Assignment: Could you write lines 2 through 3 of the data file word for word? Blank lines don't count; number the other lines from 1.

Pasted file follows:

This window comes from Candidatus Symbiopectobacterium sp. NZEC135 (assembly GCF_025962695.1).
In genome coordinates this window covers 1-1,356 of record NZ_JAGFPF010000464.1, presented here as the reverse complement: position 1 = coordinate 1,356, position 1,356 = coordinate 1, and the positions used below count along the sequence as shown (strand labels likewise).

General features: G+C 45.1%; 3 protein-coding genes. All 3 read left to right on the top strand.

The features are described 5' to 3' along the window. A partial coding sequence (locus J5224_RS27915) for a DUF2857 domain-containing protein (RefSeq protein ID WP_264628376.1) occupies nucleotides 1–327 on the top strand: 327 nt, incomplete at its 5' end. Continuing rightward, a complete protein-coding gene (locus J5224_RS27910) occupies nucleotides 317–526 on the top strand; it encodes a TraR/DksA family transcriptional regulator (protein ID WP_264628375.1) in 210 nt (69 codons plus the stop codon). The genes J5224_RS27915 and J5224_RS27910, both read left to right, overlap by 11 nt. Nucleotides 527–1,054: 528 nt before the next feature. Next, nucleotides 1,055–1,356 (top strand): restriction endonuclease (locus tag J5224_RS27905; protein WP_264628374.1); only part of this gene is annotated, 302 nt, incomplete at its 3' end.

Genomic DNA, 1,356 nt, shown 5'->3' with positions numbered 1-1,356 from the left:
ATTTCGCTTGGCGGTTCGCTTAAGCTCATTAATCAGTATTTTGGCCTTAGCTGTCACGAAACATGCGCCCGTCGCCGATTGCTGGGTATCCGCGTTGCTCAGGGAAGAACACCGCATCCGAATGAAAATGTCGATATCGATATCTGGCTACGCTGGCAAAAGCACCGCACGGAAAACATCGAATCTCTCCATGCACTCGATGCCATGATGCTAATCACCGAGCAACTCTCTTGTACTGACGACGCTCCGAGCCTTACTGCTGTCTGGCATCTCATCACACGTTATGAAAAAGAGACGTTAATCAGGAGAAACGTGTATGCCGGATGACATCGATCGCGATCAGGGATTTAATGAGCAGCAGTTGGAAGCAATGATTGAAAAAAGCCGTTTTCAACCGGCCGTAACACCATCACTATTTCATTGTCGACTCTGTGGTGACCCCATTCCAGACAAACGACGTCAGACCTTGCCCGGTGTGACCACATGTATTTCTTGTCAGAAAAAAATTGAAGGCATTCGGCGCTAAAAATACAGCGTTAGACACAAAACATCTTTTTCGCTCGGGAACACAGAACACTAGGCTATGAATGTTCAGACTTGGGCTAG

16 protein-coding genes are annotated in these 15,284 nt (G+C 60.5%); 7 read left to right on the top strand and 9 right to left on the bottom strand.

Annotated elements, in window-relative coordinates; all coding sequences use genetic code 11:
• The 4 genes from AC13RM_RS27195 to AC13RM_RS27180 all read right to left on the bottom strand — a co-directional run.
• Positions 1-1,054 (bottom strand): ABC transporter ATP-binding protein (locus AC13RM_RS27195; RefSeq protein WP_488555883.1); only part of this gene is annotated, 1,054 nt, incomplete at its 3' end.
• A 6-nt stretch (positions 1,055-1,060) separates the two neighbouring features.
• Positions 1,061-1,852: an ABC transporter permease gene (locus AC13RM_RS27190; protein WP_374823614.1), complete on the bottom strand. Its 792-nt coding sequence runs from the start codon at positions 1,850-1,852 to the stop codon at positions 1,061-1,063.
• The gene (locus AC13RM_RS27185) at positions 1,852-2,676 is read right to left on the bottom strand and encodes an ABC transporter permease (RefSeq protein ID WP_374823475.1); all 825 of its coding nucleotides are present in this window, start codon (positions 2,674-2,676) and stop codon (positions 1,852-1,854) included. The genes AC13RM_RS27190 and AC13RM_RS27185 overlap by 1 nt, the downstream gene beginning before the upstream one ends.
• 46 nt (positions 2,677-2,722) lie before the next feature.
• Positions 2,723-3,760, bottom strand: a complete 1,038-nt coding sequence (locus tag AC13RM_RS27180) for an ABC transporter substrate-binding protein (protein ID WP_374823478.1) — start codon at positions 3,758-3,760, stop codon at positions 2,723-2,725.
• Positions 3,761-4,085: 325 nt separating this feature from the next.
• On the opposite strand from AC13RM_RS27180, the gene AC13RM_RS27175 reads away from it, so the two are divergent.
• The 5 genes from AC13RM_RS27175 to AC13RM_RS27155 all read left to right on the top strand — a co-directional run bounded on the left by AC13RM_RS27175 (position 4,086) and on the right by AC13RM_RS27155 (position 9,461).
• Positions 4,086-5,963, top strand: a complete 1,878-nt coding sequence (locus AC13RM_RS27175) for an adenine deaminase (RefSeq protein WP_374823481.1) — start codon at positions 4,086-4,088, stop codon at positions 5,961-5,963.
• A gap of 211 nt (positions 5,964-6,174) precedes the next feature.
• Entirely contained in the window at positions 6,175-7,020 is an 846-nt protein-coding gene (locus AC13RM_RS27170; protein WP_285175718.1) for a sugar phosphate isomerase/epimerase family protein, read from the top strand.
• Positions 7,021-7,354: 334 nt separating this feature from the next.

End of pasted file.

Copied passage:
In genome coordinates this window covers 1-1,356 of record NZ_JAGFPF010000464.1, presented here as the reverse complement: position 1 = coordinate 1,356, position 1,356 = coordinate 1, and the positions used below count along the sequence as shown (strand labels likewise).

General features: G+C 45.1%; 3 protein-coding genes. All 3 read left to right on the top strand.